Regarding healthcare, charities did indeed take care of the sick who couldn't pay. That's why some of the largest networks of hospitals and doctors are run by churches even today - they were established to help the poor. When the government stepped in, they still covered anyone who couldn't pay. Most still have sliding scale payment calculations, but they have to be careful not to cross regulation for governmental programs.

Regarding over half of ones income being forcibly taken by governments:

- 25% federal tax rate
- 6% state tax rate
- 15% FICA, SSI, etc. (consider both sides, as employers are forced to pay it for employees)
- 8% sales tax
- property and local taxes - maybe 5%
- a zillion other taxes, like vehicle registration, Obamacare taxes, obamaphone taxes, etc.

It's easy to see how 50%+ isn't a stretch.
Eh....I'm in the 25% bracket, and I pay an effective rate of 13%. My state rate is 6, and I pay effectively 4. I would be shocked if someone actually pays HALF of their income to taxes.

The fact of the matter is we are not in an uber high tax environment from a historical sense. We have always had sales taxes, we've always had property taxes, etc., etc.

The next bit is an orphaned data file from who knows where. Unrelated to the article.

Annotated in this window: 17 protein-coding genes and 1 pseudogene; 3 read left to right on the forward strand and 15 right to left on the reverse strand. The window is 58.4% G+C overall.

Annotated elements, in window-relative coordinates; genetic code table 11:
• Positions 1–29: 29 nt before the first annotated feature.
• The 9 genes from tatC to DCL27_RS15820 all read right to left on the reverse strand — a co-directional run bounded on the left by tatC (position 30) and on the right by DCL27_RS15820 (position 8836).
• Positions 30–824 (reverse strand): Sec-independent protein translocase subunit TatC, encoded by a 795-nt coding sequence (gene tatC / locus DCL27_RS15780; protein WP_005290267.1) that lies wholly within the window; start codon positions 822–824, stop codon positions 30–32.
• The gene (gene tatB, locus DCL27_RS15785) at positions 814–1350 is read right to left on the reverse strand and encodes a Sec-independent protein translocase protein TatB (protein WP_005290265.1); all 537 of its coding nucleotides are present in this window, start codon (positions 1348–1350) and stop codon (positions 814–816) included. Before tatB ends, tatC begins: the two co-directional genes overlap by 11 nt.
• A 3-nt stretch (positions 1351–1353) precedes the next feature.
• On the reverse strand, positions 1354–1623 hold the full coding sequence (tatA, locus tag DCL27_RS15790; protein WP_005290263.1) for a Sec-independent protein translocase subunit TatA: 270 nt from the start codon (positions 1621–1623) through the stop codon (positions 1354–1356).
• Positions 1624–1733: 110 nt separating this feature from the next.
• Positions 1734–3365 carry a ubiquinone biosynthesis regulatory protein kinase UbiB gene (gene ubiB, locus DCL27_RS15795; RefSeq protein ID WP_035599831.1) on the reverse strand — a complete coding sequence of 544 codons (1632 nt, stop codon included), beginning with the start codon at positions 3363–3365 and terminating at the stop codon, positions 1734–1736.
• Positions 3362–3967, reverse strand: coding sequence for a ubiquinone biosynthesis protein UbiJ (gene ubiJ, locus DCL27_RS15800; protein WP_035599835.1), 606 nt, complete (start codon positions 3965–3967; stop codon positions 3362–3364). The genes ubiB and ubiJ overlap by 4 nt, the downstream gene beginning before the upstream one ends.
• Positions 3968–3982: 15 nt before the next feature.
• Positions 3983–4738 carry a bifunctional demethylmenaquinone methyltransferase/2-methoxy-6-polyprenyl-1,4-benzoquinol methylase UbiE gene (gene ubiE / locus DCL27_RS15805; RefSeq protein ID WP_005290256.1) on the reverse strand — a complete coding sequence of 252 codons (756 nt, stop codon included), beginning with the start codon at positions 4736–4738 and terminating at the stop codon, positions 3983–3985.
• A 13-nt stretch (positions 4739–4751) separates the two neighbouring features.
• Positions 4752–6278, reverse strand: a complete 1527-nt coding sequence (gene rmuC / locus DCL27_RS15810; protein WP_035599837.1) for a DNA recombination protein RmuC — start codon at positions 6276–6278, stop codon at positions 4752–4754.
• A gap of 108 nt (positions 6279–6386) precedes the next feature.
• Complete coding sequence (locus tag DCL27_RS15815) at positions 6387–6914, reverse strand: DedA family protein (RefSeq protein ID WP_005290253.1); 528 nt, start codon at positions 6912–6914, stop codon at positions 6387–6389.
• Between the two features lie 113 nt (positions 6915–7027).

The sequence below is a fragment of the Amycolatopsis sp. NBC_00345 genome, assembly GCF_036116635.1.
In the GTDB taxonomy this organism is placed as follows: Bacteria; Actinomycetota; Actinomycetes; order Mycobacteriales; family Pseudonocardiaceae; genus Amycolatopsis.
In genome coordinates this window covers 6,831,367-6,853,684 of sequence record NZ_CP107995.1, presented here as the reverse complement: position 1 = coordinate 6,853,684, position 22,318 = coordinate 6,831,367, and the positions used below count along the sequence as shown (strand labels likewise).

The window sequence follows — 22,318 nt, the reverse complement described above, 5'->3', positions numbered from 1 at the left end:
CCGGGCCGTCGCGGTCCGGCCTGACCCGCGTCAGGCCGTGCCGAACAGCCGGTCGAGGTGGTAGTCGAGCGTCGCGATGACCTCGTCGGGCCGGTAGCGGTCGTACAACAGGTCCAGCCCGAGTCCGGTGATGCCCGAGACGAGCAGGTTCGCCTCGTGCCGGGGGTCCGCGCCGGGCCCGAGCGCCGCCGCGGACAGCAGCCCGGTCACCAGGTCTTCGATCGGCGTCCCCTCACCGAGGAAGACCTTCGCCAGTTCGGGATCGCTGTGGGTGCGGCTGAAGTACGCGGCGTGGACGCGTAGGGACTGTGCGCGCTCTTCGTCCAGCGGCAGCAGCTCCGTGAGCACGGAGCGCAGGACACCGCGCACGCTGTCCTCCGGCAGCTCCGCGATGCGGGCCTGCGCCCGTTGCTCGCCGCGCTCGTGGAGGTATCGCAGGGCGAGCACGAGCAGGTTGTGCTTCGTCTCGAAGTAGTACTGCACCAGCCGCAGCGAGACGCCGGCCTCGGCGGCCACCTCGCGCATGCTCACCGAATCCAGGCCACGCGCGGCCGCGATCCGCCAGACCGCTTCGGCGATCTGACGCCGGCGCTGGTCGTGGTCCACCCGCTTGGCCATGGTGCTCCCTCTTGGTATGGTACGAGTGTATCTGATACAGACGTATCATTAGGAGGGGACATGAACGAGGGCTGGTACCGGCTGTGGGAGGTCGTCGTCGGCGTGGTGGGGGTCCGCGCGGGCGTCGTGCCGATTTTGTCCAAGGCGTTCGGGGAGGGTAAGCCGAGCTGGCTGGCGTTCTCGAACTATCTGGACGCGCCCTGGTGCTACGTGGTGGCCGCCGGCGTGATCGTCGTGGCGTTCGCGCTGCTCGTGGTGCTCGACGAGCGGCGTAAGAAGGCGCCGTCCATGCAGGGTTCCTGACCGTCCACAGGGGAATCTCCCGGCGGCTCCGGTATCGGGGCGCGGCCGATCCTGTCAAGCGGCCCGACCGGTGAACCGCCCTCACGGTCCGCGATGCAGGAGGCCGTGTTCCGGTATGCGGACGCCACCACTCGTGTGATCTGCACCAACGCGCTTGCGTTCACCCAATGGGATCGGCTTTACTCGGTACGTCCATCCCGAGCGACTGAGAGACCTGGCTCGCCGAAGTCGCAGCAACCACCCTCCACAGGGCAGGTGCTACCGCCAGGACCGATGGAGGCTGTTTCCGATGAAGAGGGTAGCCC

Edit: If a person is in the higher income range, their FICA/SSI/etc. is going to be drastically lower than 15%. Those taxes are an income ceiling.
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      06-01-2016, 02:37 PM   #41
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Originally Posted by bbbbmw View Post
Regarding healthcare, charities did indeed take care of the sick who couldn't pay. That's why some of the largest networks of hospitals and doctors are run by churches even today - they were established to help the poor. When the government stepped in, they still covered anyone who couldn't pay. Most still have sliding scale payment calculations, but they have to be careful not to cross regulation for governmental programs.

Regarding over half of ones income being forcibly taken by governments:

- 25% federal tax rate
- 6% state tax rate
- 15% FICA, SSI, etc. (consider both sides, as employers are forced to pay it for employees)
- 8% sales tax
- property and local taxes - maybe 5%
- a zillion other taxes, like vehicle registration, Obamacare taxes, obamaphone taxes, etc.

It's easy to see how 50%+ isn't a stretch.
Gross rates are meaningless, effective tax rates are generally below 20%. But then yes, you have to bake in the zillion other taxes levied at state and local levels. After that, I still doubt it gets you to 50%.
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      06-01-2016, 02:45 PM   #42
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Originally Posted by other_evolved
Quote:
Originally Posted by bbbbmw View Post